Can We Get UN Oversight of American Policing In Black Neighborhoods?
I’m saddened today to learn that yet another seed of Abraham, most likely from the tribe of Judah, has been slain in the streets of America by a white cop; Chicago this time.
Since Trayvon Martin, Sandra Bland and all others similarly situated, it has become clear to me, neither state, local nor federal governing authorities have the interest or willingness to end this carnage in the streets of America.
American cops have proven to be as deadly as an Assad nerve agent released upon the Syrians, and as outrageous as a Russian chemical attack on the streets of the U. K.
Absent citizens taking matters into their own hands, I can only foresee United Nations intervention as the only plausible option to bring white police officers to heel.
Oftentimes military grade weaponry is the weapon of choice by cops in areas where a concentration of Africans in America live. Thus, U. N. intervention will serve as a counter force to the Gestapo tactics currently used to shot unarmed men and to put down the accompanying community unrest.
In 2015 the United Nations began the International Decade of People of African Descent. This decade long observance runs through 2024 and focuses on the theme, “People of African Descent: Recognition, justice and development.”
Haven’t heard of it?
No surprises there. It’s probably because it is a feel good gesture by the United Nations without any real interest in addressing the recognition, justice and development of people of African descent around the world.
However, according to the resolution passed by the U. N. General Assembly in 2013 (Resolution 68/213) which established the decade of People of African Descent: “The main objective of the International Decade is to promote respect, protection and fulfillment of all human rights and fundamental freedoms for people of African descent, as recognized in the Universal Declaration of Human Rights.”
It does not take a rocket scientist to understand that Americans of African descent are denied the rudimentary rights afforded to lighter hued humans on the planet and the fundamental freedoms to occupy public spaces in America.
This is evidenced by the plethora of recent incidents of Americans of European descent calling the police on Africans living in America for engaging in activities, as benign as, delivering newspapers on a designated paper route, or selling water on the stoop of their residence, or going for a swim in the neighborhood swimming pool. And God forbid, a preteen cutting grass in the neighborhood, or a lady wearing a Puerto Rico tee shirt in a public park.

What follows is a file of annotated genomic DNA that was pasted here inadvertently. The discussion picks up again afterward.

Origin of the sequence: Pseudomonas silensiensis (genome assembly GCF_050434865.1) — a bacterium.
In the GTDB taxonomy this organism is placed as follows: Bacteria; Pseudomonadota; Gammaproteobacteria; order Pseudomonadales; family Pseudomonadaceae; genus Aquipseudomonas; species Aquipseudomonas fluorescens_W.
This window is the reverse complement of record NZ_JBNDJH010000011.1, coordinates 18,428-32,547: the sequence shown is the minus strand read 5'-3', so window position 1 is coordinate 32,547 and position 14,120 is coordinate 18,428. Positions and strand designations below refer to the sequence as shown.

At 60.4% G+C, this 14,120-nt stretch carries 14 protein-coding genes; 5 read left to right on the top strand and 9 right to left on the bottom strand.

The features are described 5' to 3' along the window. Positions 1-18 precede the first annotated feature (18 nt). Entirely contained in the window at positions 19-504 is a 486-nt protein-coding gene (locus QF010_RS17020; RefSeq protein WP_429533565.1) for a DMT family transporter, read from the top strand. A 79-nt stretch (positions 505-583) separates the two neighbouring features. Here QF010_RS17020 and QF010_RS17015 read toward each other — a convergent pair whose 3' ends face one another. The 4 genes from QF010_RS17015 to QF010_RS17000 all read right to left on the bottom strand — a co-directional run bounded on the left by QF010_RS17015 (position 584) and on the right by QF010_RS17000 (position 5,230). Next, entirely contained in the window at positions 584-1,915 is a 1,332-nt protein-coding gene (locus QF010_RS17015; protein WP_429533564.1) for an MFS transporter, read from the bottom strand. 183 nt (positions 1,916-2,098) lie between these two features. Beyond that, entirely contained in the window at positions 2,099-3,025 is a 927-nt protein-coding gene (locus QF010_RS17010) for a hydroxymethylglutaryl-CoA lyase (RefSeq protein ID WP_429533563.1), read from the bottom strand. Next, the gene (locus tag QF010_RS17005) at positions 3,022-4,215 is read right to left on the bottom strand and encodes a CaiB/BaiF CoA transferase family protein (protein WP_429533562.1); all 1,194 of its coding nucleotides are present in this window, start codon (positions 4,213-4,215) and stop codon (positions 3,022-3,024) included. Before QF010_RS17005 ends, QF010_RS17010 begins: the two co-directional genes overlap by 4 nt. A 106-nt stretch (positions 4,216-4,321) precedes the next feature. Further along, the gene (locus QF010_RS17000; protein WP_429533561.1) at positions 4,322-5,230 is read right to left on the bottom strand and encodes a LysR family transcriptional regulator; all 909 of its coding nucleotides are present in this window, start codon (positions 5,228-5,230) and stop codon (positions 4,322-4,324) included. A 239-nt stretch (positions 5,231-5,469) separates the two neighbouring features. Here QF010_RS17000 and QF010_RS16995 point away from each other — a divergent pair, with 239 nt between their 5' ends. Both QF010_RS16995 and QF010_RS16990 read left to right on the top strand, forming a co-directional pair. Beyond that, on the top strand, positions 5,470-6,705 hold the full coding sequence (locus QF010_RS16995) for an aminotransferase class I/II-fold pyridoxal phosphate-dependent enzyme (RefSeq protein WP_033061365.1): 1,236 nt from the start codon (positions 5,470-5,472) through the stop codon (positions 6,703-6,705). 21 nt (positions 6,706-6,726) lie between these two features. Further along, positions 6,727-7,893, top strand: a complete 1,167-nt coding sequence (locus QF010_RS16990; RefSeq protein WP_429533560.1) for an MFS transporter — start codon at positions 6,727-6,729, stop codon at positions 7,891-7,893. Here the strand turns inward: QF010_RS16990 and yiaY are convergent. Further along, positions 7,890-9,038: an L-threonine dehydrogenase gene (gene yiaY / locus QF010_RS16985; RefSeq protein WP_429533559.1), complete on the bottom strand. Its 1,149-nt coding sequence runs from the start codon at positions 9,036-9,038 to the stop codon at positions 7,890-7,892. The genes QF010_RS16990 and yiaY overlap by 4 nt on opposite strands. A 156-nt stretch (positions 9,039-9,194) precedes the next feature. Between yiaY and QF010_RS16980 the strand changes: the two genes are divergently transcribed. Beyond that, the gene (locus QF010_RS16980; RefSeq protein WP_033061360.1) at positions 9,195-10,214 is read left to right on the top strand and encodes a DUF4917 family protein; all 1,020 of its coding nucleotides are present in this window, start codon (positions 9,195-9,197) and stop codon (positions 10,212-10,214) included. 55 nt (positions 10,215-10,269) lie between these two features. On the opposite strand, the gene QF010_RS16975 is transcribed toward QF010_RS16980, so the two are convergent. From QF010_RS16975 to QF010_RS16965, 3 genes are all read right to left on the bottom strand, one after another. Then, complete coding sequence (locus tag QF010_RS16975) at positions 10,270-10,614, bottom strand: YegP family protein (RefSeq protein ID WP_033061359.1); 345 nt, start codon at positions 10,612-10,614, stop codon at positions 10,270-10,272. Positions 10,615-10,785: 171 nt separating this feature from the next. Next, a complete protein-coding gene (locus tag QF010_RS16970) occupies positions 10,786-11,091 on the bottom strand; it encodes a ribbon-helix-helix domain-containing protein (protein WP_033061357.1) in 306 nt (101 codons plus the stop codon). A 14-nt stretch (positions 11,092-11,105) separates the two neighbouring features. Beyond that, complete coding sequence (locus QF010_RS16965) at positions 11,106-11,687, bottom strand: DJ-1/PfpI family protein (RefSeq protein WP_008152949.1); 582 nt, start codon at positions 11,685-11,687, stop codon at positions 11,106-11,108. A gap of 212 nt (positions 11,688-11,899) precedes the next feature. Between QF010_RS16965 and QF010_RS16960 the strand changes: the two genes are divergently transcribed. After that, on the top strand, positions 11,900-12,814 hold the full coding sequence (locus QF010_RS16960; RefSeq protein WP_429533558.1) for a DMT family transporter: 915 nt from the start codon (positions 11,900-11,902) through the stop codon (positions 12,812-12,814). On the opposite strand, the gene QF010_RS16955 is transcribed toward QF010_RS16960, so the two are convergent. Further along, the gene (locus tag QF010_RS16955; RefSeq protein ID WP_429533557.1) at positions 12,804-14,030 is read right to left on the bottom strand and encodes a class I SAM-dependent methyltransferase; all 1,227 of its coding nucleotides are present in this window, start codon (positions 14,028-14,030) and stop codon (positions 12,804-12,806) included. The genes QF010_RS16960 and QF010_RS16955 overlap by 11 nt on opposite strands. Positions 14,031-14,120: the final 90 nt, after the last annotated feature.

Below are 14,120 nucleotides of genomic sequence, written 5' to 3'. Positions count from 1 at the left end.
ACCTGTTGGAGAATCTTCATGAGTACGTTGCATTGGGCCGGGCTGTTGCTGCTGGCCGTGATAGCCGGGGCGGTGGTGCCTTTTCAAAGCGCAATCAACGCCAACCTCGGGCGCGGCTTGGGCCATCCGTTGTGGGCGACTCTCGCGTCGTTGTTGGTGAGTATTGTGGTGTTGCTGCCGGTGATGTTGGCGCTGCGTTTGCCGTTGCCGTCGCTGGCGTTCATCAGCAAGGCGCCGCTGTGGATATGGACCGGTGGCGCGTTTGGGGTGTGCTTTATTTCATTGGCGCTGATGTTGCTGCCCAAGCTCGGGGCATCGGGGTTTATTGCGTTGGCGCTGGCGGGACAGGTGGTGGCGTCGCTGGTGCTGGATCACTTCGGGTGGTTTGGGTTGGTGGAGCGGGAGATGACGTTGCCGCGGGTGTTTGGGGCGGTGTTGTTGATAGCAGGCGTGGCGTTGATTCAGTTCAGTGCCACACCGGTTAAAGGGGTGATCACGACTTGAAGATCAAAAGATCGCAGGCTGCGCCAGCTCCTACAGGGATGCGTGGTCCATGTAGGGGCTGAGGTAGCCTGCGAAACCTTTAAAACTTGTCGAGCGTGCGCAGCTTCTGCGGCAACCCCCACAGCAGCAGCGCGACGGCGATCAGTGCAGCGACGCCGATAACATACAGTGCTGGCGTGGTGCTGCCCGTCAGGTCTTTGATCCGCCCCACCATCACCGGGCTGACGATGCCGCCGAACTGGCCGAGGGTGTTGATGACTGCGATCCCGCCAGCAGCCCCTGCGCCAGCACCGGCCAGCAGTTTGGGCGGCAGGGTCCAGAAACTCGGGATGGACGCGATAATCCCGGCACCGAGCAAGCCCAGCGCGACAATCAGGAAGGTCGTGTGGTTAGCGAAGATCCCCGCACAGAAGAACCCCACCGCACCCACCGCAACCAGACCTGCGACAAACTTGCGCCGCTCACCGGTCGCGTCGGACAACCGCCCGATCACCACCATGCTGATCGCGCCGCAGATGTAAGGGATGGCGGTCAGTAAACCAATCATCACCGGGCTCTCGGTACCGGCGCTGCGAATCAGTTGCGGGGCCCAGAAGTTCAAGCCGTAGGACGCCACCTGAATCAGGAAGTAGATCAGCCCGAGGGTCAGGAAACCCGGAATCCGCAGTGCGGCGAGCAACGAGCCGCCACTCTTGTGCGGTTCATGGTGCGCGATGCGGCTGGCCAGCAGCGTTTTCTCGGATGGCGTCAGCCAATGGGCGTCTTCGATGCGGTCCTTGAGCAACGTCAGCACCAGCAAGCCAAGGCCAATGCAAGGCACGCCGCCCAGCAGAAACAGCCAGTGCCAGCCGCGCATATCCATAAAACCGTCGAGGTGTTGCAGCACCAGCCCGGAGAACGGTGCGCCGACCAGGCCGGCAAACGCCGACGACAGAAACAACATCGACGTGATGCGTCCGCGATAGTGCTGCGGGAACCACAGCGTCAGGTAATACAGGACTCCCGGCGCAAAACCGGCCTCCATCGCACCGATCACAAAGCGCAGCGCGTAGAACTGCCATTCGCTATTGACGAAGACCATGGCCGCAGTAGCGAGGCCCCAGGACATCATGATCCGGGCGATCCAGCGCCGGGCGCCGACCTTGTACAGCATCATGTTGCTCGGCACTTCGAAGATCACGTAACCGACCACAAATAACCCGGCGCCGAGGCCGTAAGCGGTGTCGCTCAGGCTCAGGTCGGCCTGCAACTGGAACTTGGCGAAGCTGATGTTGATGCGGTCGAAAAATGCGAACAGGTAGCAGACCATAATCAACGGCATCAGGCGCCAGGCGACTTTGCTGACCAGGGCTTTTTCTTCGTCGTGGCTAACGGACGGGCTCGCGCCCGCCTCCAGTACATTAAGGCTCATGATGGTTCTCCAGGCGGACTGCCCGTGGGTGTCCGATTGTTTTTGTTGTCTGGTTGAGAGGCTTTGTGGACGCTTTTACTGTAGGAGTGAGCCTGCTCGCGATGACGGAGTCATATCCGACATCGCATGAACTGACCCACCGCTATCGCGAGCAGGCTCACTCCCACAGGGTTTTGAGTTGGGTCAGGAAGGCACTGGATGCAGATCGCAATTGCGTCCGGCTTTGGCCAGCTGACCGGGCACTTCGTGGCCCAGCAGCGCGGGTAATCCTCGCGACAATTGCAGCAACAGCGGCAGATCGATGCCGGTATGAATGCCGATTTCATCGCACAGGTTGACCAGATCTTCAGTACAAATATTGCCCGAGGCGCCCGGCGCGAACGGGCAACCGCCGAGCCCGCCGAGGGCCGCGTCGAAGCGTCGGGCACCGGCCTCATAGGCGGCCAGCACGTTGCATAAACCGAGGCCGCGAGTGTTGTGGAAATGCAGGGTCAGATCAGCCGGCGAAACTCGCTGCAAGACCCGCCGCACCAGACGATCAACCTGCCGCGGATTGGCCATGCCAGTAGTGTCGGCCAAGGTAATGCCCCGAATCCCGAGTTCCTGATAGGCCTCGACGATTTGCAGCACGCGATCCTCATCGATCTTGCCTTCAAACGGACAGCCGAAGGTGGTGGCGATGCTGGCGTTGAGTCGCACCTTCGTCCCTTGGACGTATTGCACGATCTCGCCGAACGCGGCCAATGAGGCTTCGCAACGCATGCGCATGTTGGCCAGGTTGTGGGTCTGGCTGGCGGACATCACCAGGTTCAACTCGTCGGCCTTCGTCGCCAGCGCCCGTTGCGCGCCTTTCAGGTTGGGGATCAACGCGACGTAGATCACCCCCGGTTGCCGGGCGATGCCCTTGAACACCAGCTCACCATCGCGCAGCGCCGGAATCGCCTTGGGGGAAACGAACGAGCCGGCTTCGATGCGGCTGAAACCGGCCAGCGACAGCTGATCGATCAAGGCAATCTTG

The lives of Africans living in America, simply put do not matter to European Americans, thus there have been no meaningful efforts to address this inequity in the administration of justice since Eric Holder resigned as United States Attorney General at the conclusion of President Obama’s administration.
It is not likely that the current Attorney General, Jeff Session, from the former slave state of Alabama would lift a finger to address gun violence at the hands of cops on American streets.
Neither is it feasible to assume that the current President of the United States will do anything other than exacerbate the situation by empowering gun-toting right wingers to get into the act to seal off access to the pursuit of happiness in America to citizens of African descent.
If the United Nation’s “International Decade of People of African Descent” is to have any impact, it must address the explosion of violence and aggressive racial animus perpetuated on people of African descent living in the United States by Europeans living in North America south of the Canadian border.
On behalf of Harith Augustus and all other Africans living or dead in America at the hands of legal vigilante justice, it’s past time to call the United Nations on the United States of America.
Harold Michael Harvey is an American novelist and essayist. He is a Contributor at The Hill, SCLC National Magazine, Southern Changes Magazine and Black College Nines. He can be contacted at firstname.lastname@example.org